Monday, August 27, 2018

I couldn't hear a word

Reading time: 2 minutes

One of the two men started it. The younger one. He started telling something and became very animated. Waving his hands, stomping the red earth. By the worn-out van loaded with household stuff and with a hammock in a small side-grove. His entire body became involved in the telling. 
His eyes got bigger. His gestures contracted while he anticipated a response, a reaching out from the other. I stood in the parking lot watching them from about a hundred yards away. We were at a tourist spot famous for watching surfers in Maui. 

Both men were shirtless. Sea-wind seared faces. Lean, muscular bodies. With hungry ruggedness of living solely by the shore. 
The older man, in a red sarong, started listening while walking towards his friend. He slowly got the drift, gave out a guffaw. His body caught the wild story. Wide grins and questions in eyes. Ah, the enjoyment. They kept talking, turning towards each other in circles to hold the tension and vibe. I only followed their body language. I couldn't hear a word. 

We walked up a cliff to a spot to watch the wide ocean. The surfers were magnificent. They paddled in, waited, caught a wave and rode it back with skill. Torso and limbs in perfect coordination. Aligned minds. Majestic. Ah, the thrill. Many came to watch, like us. We dotted the cliffs on the shore. In mid-ocean a couple of surfers casually chatted with each other while waiting for a wave. Bobbing up and down, hanging to their boards. They were far away. I couldn't hear a word. 

Something bothered me. I couldn't figure it out. The something filled me with sadness. Shall we go? I asked my son, 11 then, who had wandered into a grove. Yes, he said, running back.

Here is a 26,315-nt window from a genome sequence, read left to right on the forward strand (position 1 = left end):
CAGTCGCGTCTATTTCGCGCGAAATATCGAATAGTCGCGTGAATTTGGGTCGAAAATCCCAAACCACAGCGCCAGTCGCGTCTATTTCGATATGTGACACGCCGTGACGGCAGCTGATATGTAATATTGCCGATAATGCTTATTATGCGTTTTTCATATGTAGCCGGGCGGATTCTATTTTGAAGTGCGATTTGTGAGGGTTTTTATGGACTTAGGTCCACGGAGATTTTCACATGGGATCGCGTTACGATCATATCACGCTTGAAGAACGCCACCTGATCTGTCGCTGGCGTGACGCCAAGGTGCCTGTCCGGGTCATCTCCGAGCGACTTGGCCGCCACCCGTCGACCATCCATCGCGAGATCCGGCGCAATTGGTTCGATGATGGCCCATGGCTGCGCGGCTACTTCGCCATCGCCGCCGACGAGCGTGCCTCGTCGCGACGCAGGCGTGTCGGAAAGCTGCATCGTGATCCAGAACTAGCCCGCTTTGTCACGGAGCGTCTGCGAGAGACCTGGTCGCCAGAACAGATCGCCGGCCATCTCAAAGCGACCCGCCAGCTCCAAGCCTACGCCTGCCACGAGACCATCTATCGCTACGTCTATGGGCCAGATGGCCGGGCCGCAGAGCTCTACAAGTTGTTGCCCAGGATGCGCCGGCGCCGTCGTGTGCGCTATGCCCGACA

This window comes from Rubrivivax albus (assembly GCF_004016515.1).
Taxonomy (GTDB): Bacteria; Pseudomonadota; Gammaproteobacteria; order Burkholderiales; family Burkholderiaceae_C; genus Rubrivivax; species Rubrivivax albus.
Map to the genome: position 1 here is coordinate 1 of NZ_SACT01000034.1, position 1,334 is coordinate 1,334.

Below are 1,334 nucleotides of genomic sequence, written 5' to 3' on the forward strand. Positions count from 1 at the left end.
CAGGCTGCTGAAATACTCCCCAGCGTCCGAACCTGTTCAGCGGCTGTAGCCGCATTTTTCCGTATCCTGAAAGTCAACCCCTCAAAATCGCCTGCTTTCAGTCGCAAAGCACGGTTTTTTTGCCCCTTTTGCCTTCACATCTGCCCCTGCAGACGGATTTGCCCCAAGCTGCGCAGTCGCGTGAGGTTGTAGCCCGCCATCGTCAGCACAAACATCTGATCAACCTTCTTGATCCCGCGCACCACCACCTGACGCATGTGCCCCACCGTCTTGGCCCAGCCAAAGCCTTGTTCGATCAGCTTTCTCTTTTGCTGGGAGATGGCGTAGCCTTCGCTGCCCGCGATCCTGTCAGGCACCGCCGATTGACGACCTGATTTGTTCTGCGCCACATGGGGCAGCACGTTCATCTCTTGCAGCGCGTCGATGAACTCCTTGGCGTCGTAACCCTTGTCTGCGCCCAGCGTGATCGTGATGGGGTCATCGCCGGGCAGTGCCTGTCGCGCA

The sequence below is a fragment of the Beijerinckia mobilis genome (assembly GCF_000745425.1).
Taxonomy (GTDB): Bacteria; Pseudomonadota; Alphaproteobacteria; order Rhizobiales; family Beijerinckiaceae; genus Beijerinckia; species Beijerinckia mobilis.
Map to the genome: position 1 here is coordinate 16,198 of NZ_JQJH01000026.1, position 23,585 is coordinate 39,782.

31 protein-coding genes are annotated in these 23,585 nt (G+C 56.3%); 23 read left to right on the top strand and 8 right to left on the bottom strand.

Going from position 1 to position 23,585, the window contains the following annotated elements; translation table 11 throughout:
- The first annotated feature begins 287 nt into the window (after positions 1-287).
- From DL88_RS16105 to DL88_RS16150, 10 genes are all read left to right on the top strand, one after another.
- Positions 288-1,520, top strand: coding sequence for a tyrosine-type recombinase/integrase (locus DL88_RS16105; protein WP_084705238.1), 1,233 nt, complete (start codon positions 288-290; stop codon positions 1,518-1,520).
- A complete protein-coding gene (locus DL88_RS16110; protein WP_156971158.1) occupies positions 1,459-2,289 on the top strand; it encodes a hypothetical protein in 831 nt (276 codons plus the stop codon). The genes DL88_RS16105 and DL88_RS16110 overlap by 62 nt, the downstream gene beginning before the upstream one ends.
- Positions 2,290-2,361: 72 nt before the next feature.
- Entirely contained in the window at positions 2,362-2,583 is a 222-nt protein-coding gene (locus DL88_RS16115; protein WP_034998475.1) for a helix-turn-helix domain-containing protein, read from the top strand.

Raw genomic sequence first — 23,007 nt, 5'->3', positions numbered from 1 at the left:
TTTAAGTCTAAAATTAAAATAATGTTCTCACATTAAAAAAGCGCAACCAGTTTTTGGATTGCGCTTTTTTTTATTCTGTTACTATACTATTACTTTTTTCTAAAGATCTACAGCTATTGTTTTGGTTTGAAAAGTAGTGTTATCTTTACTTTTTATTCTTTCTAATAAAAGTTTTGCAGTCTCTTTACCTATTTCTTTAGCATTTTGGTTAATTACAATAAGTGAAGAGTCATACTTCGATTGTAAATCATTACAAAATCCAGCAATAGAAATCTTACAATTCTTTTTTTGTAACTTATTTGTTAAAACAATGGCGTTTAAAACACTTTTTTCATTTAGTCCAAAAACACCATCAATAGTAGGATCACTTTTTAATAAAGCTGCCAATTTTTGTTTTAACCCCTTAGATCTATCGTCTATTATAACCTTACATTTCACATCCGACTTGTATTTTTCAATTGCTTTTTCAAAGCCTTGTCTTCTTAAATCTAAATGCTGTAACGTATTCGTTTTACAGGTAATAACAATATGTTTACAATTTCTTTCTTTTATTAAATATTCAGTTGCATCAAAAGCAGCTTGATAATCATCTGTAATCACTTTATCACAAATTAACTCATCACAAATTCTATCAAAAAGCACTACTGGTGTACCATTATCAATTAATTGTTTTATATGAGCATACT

It came to me two months later. What had bothered me. 
Their bodies followed their minds. The beach dwellers and the surfers. When erratic or disciplined. In whatever their minds indulged in. A wave or a wild story. Reliably. Dutifully. Not for my son. His body does not easily follow his mind. Even when he wants it to. Autism is a betrayal between mind and body. Like, on the vacation, he wasn't able to sleep at night. No matter how much he tried and wanted to.
How do I know? That his body does not follow his mind? I know because they talk to each other. They keep trying and trying and trying. I can hear every word. 

As his mom, what business do I have in enjoying the coordination of another's mind and body? What about him? Is such coordination the means and end to everything? Am I betraying him by watching? 
Nope, it came to me four years later. There's the body, there's the mind and there's the heart. The heart doesn't use words. It is never not coordinated in feeling. I needed to learn to steer into its band of slowness. 
When I'm there, I can hear the beautiful silence that is behind words. I don't need to hear every word. 

Note: Thanks a local volunteer organization my son, M, went surfing. He was astounded at the experience and became very, very quiet for a few hours.